Judicial Advisory Opinions Explained
State and federal courts differ not just in the substantive rights they recognize but also in how they define judicial power.
In 2020, South Dakota Gov. Kristi Noem asked the state’s supreme court for an advisory opinion on a conflict of interest provision in the state constitution. The court obliged, opining that the provision, which bars legislators from having an interest “directly or indirectly” in contracts with the state, prohibited them from accepting federal Covid-19 relief funds.
Noem, with the support of legislative leaders, is now requesting a second advisory opinion, about what constitutes “indirect” contracts by legislators. Many hold other jobs while serving in the state’s part-time legislature. A broad reading of the constitutional provision has the potential to implicate teacher salaries, retirement funds, and more, they argue.
For readers more familiar with the federal courts, South Dakota’s use of advisory opinions — judicial guidance on a legal issue offered outside an actual case — may be surprising. The U.S. Supreme Court steadfastly refuses to issue advisory opinions. This goes back all the way to 1793, when President George Washington asked the justices to come before his cabinet and answer legal questions related to the government’s neutrality in a war between France and Britain. Chief Justice John Jay wrote on behalf of the justices to decline the request, citing the separation of powers (and conveniently avoiding a hot political controversy).
Over the years, this aversion to offering advisory opinions has hardened into a foundational principle for federal courts. Using a label perhaps better fitting a death metal band, Justice Felix Frankfurter memorably warned against advisory opinions as “ghosts that slay,” unrooted in a real controversy and aggrandizing the judiciary at the cost of popular government.
Yet, as in many arenas, states do things differently. Currently, 11 states, including South Dakota, authorize their state supreme courts to provide advisory opinions to the executive branch (and in some states, also to the legislative branch) in at least some circumstances. Typically, state courts have discretion as to whether to offer an opinion, and the topics must usually be related to the powers of another branch — for example, considering the constitutionality of a proposed statute or offering guidance on an exercise of executive power.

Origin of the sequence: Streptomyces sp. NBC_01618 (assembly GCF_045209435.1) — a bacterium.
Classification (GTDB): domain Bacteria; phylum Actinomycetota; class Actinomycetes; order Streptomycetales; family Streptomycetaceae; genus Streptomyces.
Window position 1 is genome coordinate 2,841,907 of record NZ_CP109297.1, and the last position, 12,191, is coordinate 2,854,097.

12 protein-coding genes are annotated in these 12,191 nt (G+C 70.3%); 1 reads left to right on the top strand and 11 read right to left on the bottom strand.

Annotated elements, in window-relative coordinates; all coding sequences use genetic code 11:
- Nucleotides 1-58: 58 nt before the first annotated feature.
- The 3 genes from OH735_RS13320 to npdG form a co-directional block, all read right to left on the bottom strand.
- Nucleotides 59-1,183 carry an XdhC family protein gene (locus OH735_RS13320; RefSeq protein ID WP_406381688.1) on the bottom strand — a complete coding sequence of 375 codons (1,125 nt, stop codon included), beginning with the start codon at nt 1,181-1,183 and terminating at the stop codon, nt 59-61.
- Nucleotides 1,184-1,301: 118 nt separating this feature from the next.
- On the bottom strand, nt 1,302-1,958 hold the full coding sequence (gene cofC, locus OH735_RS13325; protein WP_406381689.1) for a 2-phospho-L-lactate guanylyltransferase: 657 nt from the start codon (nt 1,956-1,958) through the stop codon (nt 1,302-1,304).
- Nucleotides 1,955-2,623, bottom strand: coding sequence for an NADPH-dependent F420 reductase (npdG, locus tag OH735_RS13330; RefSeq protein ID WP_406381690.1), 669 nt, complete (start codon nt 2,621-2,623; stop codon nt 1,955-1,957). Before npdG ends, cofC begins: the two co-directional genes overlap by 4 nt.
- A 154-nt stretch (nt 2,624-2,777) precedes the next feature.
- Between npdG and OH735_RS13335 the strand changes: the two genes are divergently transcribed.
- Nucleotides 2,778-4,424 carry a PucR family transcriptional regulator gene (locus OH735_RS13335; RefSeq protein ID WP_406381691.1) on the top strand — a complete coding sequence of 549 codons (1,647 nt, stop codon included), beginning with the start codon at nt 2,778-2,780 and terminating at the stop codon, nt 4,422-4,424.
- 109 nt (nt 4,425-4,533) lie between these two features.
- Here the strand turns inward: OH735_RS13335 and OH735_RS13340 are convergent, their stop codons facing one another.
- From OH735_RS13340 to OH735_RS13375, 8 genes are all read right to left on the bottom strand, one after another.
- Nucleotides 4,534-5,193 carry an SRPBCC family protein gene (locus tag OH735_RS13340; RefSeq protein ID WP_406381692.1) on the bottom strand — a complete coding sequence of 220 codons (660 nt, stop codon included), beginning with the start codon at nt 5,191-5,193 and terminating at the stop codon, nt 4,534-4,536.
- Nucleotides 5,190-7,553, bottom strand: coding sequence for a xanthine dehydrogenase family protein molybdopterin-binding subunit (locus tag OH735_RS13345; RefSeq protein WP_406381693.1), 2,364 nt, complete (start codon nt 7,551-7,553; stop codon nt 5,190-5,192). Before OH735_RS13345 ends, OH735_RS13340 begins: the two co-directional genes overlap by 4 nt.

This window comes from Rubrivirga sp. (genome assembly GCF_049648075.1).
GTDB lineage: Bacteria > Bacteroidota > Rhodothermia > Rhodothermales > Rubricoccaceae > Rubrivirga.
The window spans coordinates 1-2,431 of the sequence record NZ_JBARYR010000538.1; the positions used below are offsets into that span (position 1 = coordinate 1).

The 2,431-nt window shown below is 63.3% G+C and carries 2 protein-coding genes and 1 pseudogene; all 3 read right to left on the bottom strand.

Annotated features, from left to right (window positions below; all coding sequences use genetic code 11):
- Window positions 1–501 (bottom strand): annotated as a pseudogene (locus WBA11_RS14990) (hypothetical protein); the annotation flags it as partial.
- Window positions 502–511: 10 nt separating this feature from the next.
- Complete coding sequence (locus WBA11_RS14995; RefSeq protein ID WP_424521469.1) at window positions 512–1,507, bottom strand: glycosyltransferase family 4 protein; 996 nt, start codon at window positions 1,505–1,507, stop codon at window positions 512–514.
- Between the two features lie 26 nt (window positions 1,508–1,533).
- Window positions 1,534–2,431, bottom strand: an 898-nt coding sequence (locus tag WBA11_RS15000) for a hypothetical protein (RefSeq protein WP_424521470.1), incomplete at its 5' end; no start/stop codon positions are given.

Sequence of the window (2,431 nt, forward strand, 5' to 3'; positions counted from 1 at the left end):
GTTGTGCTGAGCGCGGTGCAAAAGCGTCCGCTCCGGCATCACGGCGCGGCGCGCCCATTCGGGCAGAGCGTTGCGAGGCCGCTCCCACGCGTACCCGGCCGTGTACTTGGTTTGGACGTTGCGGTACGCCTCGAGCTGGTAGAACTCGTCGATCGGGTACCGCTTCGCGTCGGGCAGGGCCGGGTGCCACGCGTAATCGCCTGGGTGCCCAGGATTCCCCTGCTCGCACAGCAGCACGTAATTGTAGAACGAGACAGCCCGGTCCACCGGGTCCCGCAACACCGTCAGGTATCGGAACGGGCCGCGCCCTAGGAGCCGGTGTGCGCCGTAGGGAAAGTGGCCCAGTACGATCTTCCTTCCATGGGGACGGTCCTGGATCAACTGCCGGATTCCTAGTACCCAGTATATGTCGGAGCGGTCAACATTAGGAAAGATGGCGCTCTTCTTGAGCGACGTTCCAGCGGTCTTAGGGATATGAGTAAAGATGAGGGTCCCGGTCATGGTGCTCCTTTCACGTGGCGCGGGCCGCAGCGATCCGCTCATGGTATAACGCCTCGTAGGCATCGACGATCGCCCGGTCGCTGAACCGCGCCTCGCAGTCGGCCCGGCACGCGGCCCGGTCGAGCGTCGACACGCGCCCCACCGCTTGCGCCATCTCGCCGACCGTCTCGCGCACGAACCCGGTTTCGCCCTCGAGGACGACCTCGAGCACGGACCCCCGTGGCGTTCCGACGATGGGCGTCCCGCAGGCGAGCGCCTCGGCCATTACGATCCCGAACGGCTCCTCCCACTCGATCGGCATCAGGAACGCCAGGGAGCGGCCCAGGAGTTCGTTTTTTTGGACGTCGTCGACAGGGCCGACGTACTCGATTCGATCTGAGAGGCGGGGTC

Most famously, in 2004, Massachusetts became the first state to recognize same-sex marriages after the state senate asked the state high court to offer guidance on the constitutionality of a proposed civil union law. While advisory opinions are nonbinding (as reflected in the name, they’re advice, not the resolution of a case), as a practical matter they function as legal precedent.
South Dakota’s recent experience highlights advisory opinions in action — including some of their pros and cons. In August, a Republican state senator who had accepted Covid-19 relief funds for her daycare business resigned and agreed to repay $500,000 after an investigation by the state attorney general’s office that relied on the court’s 2020 guidance. The resignation gave Noem the opportunity to appoint a replacement, and she cites the need to fill this vacancy before the start of the next legislative session in January as part of the reason for requesting additional guidance.
Advisory opinions let state courts move quickly, and they can provide legal certainty without the need for litigation after the fact. Noem and the legislative leaders who joined her request cite repeated questions from legislators and would-be legislators about whether their business activities run afoul of the state constitution.
At the same time, even when requests for advisory opinions are specific, they are by definition unmoored from the facts of a particular case. This might not matter in making broad pronouncements on matters such as marriage equality, but it can get trickier when courts are opining on questions where facts are likely to matter more, such as contractual relationships.
Another question is what the existence of advisory opinions means for the separation of powers. In one sense (and as Frankfurter warned), advisory opinions give judges more power. Why wait for a case when you can just say what the law is? But advisory opinions can also empower governors or legislators, who get to pick when they present questions to the court and formulate them in ways that can favor a particular interpretation. The prevalence of advisory opinions is a good reminder that state and federal courts differ not just in the substantive rights they recognize but also in how they define judicial power.
Alicia Bannon is editor in chief for State Court Report. She is also director of the Judiciary Program at the Brennan Center for Justice.